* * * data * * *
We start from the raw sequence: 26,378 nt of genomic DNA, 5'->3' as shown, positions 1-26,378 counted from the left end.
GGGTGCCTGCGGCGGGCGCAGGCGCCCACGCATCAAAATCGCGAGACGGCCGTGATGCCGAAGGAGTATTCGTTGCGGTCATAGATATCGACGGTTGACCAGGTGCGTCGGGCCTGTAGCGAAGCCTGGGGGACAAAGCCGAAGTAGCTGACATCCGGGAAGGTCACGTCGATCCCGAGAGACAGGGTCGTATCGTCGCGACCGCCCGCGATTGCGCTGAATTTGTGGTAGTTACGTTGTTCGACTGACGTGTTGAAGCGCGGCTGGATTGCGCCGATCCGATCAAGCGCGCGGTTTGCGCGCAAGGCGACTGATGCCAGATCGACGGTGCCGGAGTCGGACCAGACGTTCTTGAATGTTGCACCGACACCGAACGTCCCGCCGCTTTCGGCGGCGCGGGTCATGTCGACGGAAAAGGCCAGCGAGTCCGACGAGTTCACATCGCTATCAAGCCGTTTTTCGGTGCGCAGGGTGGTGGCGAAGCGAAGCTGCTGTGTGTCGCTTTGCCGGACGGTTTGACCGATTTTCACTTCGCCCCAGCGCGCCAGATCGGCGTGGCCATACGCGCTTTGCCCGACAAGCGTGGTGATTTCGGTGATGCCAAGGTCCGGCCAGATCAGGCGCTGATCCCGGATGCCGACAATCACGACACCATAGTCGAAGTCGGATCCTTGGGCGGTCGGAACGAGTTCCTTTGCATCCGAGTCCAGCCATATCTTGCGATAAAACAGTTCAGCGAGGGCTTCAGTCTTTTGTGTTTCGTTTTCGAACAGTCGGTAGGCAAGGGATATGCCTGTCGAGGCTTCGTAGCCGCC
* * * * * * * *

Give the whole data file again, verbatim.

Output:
We start from the raw sequence: 26,378 nt of genomic DNA, 5'->3' as shown, positions 1-26,378 counted from the left end.
GGGTGCCTGCGGCGGGCGCAGGCGCCCACGCATCAAAATCGCGAGACGGCCGTGATGCCGAAGGAGTATTCGTTGCGGTCATAGATATCGACGGTTGACCAGGTGCGTCGGGCCTGTAGCGAAGCCTGGGGGACAAAGCCGAAGTAGCTGACATCCGGGAAGGTCACGTCGATCCCGAGAGACAGGGTCGTATCGTCGCGACCGCCCGCGATTGCGCTGAATTTGTGGTAGTTACGTTGTTCGACTGACGTGTTGAAGCGCGGCTGGATTGCGCCGATCCGATCAAGCGCGCGGTTTGCGCGCAAGGCGACTGATGCCAGATCGACGGTGCCGGAGTCGGACCAGACGTTCTTGAATGTTGCACCGACACCGAACGTCCCGCCGCTTTCGGCGGCGCGGGTCATGTCGACGGAAAAGGCCAGCGAGTCCGACGAGTTCACATCGCTATCAAGCCGTTTTTCGGTGCGCAGGGTGGTGGCGAAGCGAAGCTGCTGTGTGTCGCTTTGCCGGACGGTTTGACCGATTTTCACTTCGCCCCAGCGCGCCAGATCGGCGTGGCCATACGCGCTTTGCCCGACAAGCGTGGTGATTTCGGTGATGCCAAGGTCCGGCCAGATCAGGCGCTGATCCCGGATGCCGACAATCACGACACCATAGTCGAAGTCGGATCCTTGGGCGGTCGGAACGAGTTCCTTTGCATCCGAGTCCAGCCATATCTTGCGATAAAACAGTTCAGCGAGGGCTTCAGTCTTTTGTGTTTCGTTTTCGAACAGTCGGTAGGCAAGGGATATGCCTGTCGAGGCTTCGTAGCCGCC